A BARRY woman is helping the Sully-based Ty Hafan children’s hospice celebrate National Volunteers Week after, as a child, being described as “life-limited” herself.

Lauren McSheehy, 20, has often visited the hospice to receive medical treatment, support and care, but now she helps out in the centre's Handcrafted studio.

Handcrafted by Tŷ Hafan is an upcycled range of gifts, accessories, crafts and furniture, all sourced from donated stock and materials.

Medical advances and extensive treatment enabled Ms McSheehy to recover from Hyperimmunoglobulin-E syndrome - a rare illness which made her extremely vulnerable to infections - but the support continued.

Her illness and recovery time meant she missed a lot of school and developed anxiety, and going to college or looking for a job was difficult for her.

She said: “I spoke to one of the care team about my anxiety and she suggested volunteering as a way of overcoming it.”

“She knew I enjoyed crafting and making things so she arranged for me to meet with Penny, the project manager at the Handcrafted studio.

“It was this first meeting that made me feel comfortable and eager to volunteer.”

Five month later, Ms McSheehy is one of Handcrafted’s most regular volunteers, coming in for at least two days per week.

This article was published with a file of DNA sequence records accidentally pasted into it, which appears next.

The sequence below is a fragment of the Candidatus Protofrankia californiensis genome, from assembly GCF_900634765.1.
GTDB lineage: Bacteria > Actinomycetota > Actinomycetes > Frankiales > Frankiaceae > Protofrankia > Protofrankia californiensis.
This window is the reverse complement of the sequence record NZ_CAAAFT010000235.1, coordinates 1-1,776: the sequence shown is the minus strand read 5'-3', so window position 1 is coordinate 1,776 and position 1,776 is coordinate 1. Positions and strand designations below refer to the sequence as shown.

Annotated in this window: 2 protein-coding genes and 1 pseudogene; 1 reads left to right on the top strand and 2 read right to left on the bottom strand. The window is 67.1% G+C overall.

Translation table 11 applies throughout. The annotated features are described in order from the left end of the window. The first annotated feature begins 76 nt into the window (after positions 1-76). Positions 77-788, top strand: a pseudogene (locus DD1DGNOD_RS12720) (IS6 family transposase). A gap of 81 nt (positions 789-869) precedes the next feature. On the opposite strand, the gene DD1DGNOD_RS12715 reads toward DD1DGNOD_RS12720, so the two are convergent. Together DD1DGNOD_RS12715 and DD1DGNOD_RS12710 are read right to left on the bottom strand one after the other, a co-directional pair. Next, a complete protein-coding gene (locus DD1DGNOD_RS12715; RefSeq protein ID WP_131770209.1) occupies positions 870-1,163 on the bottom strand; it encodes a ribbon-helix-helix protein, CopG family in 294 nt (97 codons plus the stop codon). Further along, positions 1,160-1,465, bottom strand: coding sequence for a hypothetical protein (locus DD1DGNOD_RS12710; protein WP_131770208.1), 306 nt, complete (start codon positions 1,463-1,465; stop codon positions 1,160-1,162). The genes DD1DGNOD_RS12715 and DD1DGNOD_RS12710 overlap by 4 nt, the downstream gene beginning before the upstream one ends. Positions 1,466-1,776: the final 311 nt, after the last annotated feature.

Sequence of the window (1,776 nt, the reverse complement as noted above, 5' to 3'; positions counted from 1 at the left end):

She paints, sands and uses her new found skill of sewing.

“Meeting all the groups and telling them my story helps me with my confidence and also gives them more of an understanding to what Tŷ Hafan does,” she said.

For her, Handcrafted’s creative nature is one of its biggest selling points as it lets her use her crafty skills while also doing something different every time.

She said “There’s always some new project to work on. You might be sewing up Woofachiefs in one session and sanding a table in the next. You get a great sense of achievement when something is completed.

“It’s nice to see something come full circle, to see a product go from start to upcycled completion to being sold and money being raised.

“Tŷ Hafan has helped me so much through the years so for me it’s a way to give something back to the hospice.

“It has allowed me to gain a deeper understanding of the work that is done here.”